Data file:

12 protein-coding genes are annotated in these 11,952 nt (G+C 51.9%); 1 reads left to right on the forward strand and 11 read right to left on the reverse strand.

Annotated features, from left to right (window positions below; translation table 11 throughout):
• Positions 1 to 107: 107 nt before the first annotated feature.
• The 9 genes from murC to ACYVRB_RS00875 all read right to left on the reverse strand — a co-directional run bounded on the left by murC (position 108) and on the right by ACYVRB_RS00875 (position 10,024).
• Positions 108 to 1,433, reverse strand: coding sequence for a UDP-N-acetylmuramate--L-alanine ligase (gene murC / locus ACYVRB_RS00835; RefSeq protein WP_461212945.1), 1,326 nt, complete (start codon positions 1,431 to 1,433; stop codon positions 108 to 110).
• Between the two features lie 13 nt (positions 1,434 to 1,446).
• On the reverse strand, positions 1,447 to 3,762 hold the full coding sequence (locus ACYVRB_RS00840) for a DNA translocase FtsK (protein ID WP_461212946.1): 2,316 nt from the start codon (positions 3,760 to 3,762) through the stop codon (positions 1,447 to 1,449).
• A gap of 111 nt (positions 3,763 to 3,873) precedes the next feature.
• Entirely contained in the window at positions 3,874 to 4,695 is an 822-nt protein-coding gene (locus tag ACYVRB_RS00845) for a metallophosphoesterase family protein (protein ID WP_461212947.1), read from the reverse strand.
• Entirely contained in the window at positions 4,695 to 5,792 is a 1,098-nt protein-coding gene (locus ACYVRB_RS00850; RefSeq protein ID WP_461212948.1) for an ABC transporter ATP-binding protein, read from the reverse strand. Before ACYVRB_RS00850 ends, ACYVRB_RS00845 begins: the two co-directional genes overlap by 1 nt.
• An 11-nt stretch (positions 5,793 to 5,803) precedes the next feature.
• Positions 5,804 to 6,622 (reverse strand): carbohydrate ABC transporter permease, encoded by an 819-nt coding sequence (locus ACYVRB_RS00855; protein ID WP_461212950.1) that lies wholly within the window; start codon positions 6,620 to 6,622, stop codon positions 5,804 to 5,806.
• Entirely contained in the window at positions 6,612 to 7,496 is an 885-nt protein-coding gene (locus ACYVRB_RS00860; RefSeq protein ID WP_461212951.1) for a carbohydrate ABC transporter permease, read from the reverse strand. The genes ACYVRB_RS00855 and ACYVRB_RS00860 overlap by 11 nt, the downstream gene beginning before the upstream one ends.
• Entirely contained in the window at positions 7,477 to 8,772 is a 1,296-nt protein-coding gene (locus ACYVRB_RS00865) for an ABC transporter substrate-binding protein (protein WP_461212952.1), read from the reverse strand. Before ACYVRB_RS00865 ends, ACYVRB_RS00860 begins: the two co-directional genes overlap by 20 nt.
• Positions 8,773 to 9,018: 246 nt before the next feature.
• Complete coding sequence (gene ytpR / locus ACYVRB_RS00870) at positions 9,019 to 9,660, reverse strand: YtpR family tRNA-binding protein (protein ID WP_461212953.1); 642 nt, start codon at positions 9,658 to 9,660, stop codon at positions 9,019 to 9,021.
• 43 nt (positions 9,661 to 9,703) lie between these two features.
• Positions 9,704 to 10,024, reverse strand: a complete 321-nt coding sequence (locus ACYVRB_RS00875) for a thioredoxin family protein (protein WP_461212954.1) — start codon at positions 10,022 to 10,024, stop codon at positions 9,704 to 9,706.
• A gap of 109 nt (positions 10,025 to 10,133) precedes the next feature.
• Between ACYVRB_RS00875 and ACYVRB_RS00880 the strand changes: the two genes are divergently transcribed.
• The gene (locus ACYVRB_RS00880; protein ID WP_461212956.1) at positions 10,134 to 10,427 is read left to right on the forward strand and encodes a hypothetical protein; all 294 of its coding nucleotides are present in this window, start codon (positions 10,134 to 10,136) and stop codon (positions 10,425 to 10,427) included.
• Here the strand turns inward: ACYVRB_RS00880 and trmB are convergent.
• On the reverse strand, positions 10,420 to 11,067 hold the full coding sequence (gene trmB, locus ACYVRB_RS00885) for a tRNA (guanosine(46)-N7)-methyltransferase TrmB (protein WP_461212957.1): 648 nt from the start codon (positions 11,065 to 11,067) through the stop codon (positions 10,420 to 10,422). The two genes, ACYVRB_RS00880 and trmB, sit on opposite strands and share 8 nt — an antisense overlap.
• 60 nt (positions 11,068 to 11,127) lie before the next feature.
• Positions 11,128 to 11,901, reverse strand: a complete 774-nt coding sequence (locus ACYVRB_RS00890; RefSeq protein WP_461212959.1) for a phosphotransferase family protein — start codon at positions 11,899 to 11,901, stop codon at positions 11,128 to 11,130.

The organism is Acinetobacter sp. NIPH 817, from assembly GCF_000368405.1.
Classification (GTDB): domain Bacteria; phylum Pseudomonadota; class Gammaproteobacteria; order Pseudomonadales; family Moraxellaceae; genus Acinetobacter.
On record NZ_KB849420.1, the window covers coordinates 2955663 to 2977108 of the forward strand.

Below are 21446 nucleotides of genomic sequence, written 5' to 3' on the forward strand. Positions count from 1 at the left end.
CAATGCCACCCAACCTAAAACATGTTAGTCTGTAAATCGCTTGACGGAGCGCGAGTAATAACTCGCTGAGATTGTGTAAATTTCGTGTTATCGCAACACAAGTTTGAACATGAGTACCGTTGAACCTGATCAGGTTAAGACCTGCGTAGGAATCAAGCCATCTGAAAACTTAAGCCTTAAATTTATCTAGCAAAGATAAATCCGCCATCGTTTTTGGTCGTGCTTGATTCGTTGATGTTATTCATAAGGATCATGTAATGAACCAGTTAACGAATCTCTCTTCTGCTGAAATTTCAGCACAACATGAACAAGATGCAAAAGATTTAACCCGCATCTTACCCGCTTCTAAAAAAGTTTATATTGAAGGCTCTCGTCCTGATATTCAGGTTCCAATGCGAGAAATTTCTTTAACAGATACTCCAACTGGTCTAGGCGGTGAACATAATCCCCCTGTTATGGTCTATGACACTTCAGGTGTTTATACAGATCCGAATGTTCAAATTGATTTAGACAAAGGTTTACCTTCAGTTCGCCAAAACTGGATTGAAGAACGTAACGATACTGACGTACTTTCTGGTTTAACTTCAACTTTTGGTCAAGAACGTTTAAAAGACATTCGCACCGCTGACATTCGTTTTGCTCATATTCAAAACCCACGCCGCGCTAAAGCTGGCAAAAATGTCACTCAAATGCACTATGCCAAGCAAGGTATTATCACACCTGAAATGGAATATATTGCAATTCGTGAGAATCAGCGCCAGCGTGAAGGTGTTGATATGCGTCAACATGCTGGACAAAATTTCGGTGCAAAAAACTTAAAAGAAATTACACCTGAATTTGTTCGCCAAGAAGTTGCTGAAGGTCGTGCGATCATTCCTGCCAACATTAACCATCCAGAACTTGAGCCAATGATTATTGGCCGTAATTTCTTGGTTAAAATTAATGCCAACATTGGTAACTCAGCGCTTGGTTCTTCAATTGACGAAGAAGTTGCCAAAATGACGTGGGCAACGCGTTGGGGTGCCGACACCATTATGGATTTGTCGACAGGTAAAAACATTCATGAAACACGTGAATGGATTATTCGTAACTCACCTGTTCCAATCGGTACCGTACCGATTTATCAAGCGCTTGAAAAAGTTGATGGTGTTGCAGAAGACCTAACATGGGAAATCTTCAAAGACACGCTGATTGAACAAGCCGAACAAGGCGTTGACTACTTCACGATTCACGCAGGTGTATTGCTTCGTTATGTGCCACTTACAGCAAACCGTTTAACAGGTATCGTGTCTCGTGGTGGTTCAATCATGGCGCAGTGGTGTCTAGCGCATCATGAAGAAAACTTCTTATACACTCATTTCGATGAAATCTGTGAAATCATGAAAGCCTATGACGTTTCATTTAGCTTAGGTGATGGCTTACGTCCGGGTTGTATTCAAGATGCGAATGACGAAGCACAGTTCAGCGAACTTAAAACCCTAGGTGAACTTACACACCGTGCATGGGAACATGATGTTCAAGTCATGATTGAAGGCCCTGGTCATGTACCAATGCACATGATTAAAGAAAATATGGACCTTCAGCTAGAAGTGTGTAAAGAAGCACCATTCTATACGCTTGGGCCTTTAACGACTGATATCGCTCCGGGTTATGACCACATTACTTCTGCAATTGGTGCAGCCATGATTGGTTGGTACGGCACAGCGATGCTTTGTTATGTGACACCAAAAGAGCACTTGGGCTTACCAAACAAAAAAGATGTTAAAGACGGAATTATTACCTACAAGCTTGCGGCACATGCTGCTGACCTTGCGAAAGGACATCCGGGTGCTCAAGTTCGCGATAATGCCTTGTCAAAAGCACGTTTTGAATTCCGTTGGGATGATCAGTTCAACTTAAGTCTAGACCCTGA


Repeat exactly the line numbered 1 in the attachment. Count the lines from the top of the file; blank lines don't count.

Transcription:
12 protein-coding genes are annotated in these 11,952 nt (G+C 51.9%); 1 reads left to right on the forward strand and 11 read right to left on the reverse strand.